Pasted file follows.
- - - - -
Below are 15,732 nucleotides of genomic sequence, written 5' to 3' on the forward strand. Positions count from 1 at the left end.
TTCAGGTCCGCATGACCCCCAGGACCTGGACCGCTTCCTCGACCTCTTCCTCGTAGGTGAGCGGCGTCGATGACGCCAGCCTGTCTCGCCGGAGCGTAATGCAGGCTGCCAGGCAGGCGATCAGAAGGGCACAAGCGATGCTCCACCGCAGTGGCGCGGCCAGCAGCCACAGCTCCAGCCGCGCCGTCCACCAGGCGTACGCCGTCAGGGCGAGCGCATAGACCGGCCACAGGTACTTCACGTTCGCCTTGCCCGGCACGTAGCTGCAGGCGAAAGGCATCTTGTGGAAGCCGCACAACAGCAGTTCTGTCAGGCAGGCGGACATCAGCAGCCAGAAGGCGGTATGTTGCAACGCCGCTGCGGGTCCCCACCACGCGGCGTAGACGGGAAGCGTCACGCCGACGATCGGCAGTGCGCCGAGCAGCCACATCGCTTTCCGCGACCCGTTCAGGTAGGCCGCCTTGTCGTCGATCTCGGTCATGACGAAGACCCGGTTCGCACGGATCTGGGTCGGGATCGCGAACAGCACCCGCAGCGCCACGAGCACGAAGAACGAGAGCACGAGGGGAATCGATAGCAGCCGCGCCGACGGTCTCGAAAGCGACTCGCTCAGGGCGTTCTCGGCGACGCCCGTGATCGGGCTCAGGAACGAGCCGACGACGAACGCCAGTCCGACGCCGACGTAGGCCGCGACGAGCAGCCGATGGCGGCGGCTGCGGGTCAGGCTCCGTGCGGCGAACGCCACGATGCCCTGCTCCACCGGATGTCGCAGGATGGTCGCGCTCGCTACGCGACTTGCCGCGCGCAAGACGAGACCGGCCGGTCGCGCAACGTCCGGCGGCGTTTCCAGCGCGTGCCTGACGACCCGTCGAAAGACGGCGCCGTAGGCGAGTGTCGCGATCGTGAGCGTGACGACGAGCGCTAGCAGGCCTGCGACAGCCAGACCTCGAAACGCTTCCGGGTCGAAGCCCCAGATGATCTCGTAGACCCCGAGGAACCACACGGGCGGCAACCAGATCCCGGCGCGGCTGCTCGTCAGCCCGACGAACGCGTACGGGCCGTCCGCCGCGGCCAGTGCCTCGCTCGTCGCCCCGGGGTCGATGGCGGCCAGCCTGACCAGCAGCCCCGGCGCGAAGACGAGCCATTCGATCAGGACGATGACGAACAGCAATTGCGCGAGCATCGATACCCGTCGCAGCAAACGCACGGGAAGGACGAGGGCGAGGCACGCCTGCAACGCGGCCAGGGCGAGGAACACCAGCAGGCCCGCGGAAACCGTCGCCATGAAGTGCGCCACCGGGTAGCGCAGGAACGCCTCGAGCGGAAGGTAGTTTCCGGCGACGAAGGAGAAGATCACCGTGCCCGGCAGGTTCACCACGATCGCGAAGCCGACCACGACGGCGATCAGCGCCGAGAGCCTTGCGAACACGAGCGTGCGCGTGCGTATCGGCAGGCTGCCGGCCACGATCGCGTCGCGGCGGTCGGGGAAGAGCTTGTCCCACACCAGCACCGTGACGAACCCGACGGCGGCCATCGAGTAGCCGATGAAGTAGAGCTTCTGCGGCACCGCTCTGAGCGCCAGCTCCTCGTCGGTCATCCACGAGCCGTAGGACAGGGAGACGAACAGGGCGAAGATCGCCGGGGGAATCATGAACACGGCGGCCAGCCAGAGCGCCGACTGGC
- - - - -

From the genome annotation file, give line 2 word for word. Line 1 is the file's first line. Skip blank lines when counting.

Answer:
TTCAGGTCCGCATGACCCCCAGGACCTGGACCGCTTCCTCGACCTCTTCCTCGTAGGTGAGCGGCGTCGATGACGCCAGCCTGTCTCGCCGGAGCGTAATGCAGGCTGCCAGGCAGGCGATCAGAAGGGCACAAGCGATGCTCCACCGCAGTGGCGCGGCCAGCAGCCACAGCTCCAGCCGCGCCGTCCACCAGGCGTACGCCGTCAGGGCGAGCGCATAGACCGGCCACAGGTACTTCACGTTCGCCTTGCCCGGCACGTAGCTGCAGGCGAAAGGCATCTTGTGGAAGCCGCACAACAGCAGTTCTGTCAGGCAGGCGGACATCAGCAGCCAGAAGGCGGTATGTTGCAACGCCGCTGCGGGTCCCCACCACGCGGCGTAGACGGGAAGCGTCACGCCGACGATCGGCAGTGCGCCGAGCAGCCACATCGCTTTCCGCGACCCGTTCAGGTAGGCCGCCTTGTCGTCGATCTCGGTCATGACGAAGACCCGGTTCGCACGGATCTGGGTCGGGATCGCGAACAGCACCCGCAGCGCCACGAGCACGAAGAACGAGAGCACGAGGGGAATCGATAGCAGCCGCGCCGACGGTCTCGAAAGCGACTCGCTCAGGGCGTTCTCGGCGACGCCCGTGATCGGGCTCAGGAACGAGCCGACGACGAACGCCAGTCCGACGCCGACGTAGGCCGCGACGAGCAGCCGATGGCGGCGGCTGCGGGTCAGGCTCCGTGCGGCGAACGCCACGATGCCCTGCTCCACCGGATGTCGCAGGATGGTCGCGCTCGCTACGCGACTTGCCGCGCGCAAGACGAGACCGGCCGGTCGCGCAACGTCCGGCGGCGTTTCCAGCGCGTGCCTGACGACCCGTCGAAAGACGGCGCCGTAGGCGAGTGTCGCGATCGTGAGCGTGACGACGAGCGCTAGCAGGCCTGCGACAGCCAGACCTCGAAACGCTTCCGGGTCGAAGCCCCAGATGATCTCGTAGACCCCGAGGAACCACACGGGCGGCAACCAGATCCCGGCGCGGCTGCTCGTCAGCCCGACGAACGCGTACGGGCCGTCCGCCGCGGCCAGTGCCTCGCTCGTCGCCCCGGGGTCGATGGCGGCCAGCCTGACCAGCAGCCCCGGCGCGAAGACGAGCCATTCGATCAGGACGATGACGAACAGCAATTGCGCGAGCATCGATACCCGTCGCAGCAAACGCACGGGAAGGACGAGGGCGAGGCACGCCTGCAACGCGGCCAGGGCGAGGAACACCAGCAGGCCCGCGGAAACCGTCGCCATGAAGTGCGCCACCGGGTAGCGCAGGAACGCCTCGAGCGGAAGGTAGTTTCCGGCGACGAAGGAGAAGATCACCGTGCCCGGCAGGTTCACCACGATCGCGAAGCCGACCACGACGGCGATCAGCGCCGAGAGCCTTGCGAACACGAGCGTGCGCGTGCGTATCGGCAGGCTGCCGGCCACGATCGCGTCGCGGCGGTCGGGGAAGAGCTTGTCCCACACCAGCACCGTGACGAACCCGACGGCGGCCATCGAGTAGCCGATGAAGTAGAGCTTCTGCGGCACCGCTCTGAGCGCCAGCTCCTCGTCGGTCATCCACGAGCCGTAGGACAGGGAGACGAACAGGGCGAAGATCGCCGGGGGAATCATGAACACGGCGGCCAGCCAGAGCGCCGACTGGC